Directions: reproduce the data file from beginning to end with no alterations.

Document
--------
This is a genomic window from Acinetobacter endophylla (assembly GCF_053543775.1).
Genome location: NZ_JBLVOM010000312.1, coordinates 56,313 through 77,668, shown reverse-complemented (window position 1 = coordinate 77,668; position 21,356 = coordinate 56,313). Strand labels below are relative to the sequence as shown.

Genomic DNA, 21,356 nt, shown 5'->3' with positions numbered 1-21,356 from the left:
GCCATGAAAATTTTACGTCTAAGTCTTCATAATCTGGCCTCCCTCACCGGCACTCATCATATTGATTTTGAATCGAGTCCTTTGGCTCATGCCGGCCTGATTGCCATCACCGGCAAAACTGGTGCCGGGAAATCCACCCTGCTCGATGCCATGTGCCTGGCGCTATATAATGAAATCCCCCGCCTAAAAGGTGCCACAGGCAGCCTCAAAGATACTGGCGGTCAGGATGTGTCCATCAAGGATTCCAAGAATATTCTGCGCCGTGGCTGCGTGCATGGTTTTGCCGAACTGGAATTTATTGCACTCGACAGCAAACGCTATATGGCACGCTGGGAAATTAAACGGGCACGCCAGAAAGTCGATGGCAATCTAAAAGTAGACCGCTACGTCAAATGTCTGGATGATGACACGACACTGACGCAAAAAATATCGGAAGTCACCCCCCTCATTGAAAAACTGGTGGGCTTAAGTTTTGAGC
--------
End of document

This is a genomic window from Acinetobacter endophylla (assembly GCF_053543775.1).
Genome location: NZ_JBLVOM010000312.1, coordinates 56,313 through 77,668, shown reverse-complemented (window position 1 = coordinate 77,668; position 21,356 = coordinate 56,313). Strand labels below are relative to the sequence as shown.

Genomic DNA, 21,356 nt, shown 5'->3' with positions numbered 1-21,356 from the left:
GCCATGAAAATTTTACGTCTAAGTCTTCATAATCTGGCCTCCCTCACCGGCACTCATCATATTGATTTTGAATCGAGTCCTTTGGCTCATGCCGGCCTGATTGCCATCACCGGCAAAACTGGTGCCGGGAAATCCACCCTGCTCGATGCCATGTGCCTGGCGCTATATAATGAAATCCCCCGCCTAAAAGGTGCCACAGGCAGCCTCAAAGATACTGGCGGTCAGGATGTGTCCATCAAGGATTCCAAGAATATTCTGCGCCGTGGCTGCGTGCATGGTTTTGCCGAACTGGAATTTATTGCACTCGACAGCAAACGCTATATGGCACGCTGGGAAATTAAACGGGCACGCCAGAAAGTCGATGGCAATCTAAAAGTAGACCGCTACGTCAAATGTCTGGATGATGACACGACACTGACGCAAAAAATATCGGAAGTCACCCCCCTCATTGAAAAACTGGTGGGCTTAAGTTTTGAGC